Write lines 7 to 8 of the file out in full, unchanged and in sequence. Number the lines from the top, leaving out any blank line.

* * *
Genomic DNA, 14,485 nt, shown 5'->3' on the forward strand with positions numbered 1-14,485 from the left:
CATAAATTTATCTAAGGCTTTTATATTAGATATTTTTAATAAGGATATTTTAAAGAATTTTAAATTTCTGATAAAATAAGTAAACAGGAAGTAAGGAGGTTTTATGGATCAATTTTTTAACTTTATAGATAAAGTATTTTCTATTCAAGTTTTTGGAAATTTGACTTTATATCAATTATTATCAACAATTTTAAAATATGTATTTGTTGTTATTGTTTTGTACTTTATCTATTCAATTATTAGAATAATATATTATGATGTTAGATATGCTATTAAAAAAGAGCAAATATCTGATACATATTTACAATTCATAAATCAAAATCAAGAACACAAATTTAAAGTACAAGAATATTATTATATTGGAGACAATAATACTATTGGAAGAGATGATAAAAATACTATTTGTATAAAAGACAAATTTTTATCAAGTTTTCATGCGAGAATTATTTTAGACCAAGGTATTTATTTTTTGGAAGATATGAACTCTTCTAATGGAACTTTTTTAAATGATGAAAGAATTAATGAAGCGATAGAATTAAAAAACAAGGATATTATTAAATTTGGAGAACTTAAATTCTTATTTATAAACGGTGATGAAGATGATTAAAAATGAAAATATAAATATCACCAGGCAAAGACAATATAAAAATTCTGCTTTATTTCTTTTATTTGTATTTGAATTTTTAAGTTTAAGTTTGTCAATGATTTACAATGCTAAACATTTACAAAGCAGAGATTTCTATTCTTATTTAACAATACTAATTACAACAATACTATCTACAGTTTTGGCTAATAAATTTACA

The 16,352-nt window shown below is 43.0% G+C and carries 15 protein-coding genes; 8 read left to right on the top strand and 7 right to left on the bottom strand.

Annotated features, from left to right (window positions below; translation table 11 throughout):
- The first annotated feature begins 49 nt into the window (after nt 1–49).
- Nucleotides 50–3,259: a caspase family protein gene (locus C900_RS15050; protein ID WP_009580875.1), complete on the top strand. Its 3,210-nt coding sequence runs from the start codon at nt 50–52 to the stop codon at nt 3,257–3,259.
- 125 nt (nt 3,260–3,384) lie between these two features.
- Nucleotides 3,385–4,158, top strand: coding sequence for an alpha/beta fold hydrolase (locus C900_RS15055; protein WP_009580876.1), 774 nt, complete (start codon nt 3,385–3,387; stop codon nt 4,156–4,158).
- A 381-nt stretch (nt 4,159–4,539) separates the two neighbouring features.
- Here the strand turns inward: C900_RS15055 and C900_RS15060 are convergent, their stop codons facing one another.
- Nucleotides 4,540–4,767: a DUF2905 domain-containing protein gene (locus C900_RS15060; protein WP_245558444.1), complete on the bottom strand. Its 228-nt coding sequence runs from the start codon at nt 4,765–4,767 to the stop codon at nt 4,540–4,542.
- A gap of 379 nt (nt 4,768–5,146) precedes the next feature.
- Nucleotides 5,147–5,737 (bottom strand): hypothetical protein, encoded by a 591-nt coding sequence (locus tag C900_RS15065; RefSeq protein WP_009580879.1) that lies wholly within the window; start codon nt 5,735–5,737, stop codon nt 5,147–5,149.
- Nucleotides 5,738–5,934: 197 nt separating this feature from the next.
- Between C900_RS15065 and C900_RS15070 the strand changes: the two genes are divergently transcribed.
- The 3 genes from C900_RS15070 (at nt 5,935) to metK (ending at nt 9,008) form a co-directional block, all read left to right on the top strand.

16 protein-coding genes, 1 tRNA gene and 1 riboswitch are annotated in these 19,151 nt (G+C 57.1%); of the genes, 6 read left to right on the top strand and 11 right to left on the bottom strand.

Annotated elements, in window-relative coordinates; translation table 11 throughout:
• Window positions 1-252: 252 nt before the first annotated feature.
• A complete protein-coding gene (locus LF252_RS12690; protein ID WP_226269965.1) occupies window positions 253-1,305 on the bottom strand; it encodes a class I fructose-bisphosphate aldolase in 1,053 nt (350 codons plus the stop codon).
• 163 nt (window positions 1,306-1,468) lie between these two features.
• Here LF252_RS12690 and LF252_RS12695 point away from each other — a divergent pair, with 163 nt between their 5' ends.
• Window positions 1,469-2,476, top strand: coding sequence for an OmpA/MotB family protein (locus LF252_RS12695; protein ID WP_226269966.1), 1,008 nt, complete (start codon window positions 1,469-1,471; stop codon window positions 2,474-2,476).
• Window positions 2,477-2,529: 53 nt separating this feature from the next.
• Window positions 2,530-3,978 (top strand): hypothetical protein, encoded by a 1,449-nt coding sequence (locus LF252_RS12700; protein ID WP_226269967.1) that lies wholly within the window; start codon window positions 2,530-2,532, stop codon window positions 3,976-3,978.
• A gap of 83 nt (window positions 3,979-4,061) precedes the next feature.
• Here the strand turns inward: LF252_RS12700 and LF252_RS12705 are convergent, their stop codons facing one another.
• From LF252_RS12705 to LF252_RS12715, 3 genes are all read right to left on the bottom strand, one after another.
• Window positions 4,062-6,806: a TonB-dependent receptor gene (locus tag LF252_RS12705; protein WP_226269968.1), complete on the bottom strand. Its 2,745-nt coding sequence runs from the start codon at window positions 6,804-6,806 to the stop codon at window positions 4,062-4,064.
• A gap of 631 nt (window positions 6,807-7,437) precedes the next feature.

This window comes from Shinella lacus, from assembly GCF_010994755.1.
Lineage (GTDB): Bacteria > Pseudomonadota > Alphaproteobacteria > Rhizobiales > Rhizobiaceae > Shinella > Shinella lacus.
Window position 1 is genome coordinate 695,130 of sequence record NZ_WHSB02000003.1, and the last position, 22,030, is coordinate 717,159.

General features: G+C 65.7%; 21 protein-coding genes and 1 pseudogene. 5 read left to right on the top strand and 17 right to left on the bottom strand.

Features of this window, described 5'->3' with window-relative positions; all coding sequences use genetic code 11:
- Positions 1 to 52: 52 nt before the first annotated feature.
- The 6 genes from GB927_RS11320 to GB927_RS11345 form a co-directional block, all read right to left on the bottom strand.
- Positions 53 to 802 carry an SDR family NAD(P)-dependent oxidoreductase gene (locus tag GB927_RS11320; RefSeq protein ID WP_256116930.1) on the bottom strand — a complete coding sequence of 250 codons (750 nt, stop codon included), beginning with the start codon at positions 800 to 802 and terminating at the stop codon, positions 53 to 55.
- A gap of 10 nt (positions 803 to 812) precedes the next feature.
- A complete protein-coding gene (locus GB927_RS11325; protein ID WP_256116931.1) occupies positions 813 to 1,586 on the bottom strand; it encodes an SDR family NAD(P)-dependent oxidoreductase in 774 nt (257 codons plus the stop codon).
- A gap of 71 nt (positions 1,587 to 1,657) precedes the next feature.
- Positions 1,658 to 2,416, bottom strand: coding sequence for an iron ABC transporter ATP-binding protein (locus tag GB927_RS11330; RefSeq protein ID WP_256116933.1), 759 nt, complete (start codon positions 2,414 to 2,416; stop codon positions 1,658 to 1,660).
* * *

- 125 nt (nt 3,260–3,384) lie between these two features.
- Nucleotides 3,385–4,158, top strand: coding sequence for an alpha/beta fold hydrolase (locus C900_RS15055; protein WP_009580876.1), 774 nt, complete (start codon nt 3,385–3,387; stop codon nt 4,156–4,158).